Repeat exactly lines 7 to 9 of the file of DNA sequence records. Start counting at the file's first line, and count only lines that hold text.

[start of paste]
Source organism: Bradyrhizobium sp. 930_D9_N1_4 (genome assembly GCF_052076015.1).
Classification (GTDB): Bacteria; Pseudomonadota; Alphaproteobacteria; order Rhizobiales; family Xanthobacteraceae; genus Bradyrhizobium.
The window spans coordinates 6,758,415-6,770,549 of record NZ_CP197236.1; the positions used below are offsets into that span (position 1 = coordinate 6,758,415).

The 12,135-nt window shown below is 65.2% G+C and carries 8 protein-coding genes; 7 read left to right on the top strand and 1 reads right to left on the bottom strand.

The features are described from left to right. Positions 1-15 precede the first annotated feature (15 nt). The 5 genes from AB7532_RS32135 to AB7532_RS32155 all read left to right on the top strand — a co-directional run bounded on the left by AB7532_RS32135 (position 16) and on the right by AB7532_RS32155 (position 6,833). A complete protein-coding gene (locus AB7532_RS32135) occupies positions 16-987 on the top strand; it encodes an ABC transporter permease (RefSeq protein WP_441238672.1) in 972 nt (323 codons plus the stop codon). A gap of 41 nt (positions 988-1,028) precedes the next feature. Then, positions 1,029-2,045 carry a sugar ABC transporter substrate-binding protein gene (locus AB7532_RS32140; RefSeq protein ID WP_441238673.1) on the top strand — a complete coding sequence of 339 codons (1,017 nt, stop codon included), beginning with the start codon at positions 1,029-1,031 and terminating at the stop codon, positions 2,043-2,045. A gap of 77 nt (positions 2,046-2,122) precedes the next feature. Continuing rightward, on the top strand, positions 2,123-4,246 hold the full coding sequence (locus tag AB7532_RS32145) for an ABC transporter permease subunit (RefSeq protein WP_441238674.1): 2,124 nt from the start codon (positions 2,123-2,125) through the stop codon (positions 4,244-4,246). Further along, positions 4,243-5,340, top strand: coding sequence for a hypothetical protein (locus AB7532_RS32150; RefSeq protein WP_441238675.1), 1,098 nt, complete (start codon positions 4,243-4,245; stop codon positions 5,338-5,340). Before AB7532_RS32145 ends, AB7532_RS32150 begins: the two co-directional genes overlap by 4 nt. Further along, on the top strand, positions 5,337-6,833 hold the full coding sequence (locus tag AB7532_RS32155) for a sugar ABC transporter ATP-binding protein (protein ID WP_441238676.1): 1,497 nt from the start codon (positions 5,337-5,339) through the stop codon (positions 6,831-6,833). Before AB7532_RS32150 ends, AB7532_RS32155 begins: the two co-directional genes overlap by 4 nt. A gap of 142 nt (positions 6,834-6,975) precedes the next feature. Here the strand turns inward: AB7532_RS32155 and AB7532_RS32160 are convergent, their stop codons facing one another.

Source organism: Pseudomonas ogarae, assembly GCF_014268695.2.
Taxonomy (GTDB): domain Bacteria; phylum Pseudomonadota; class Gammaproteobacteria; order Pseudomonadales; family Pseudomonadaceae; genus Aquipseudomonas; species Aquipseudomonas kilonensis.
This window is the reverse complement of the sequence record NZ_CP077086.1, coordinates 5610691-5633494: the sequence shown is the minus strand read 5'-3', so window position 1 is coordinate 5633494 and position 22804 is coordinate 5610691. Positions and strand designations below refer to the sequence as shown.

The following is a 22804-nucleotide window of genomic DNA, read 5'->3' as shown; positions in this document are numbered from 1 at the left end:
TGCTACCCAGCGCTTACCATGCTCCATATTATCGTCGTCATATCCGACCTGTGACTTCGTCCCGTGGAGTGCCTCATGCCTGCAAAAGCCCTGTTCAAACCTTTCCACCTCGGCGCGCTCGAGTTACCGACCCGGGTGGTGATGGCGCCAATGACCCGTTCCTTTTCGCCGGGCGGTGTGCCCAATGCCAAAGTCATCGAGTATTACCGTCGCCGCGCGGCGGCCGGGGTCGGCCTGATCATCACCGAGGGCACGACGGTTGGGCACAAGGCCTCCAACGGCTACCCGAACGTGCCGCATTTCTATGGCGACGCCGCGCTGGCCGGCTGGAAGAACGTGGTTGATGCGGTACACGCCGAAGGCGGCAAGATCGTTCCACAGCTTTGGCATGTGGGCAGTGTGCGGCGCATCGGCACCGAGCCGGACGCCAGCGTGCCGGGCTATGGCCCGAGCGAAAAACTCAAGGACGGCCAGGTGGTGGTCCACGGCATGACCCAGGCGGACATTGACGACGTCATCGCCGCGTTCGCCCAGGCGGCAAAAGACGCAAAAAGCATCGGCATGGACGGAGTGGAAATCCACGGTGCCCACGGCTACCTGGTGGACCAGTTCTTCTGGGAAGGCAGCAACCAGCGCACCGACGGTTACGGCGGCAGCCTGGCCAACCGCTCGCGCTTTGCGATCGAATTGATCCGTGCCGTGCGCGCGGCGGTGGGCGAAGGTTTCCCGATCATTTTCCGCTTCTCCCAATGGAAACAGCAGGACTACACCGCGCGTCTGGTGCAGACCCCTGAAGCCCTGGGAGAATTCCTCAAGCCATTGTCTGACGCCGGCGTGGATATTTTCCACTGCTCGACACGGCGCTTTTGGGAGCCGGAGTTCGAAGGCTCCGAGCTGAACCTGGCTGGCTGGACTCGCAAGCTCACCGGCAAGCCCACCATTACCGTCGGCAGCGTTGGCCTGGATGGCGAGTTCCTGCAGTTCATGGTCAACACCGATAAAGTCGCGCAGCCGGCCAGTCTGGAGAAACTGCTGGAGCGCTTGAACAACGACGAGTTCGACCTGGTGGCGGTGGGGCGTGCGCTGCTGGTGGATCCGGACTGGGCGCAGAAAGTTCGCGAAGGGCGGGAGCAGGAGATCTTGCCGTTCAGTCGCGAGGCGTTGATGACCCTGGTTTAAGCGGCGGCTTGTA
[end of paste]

Taxonomy (GTDB): domain Bacteria; phylum Pseudomonadota; class Gammaproteobacteria; order Pseudomonadales; family Pseudomonadaceae; genus Aquipseudomonas; species Aquipseudomonas kilonensis.
This window is the reverse complement of the sequence record NZ_CP077086.1, coordinates 5610691-5633494: the sequence shown is the minus strand read 5'-3', so window position 1 is coordinate 5633494 and position 22804 is coordinate 5610691. Positions and strand designations below refer to the sequence as shown.

The following is a 22804-nucleotide window of genomic DNA, read 5'->3' as shown; positions in this document are numbered from 1 at the left end: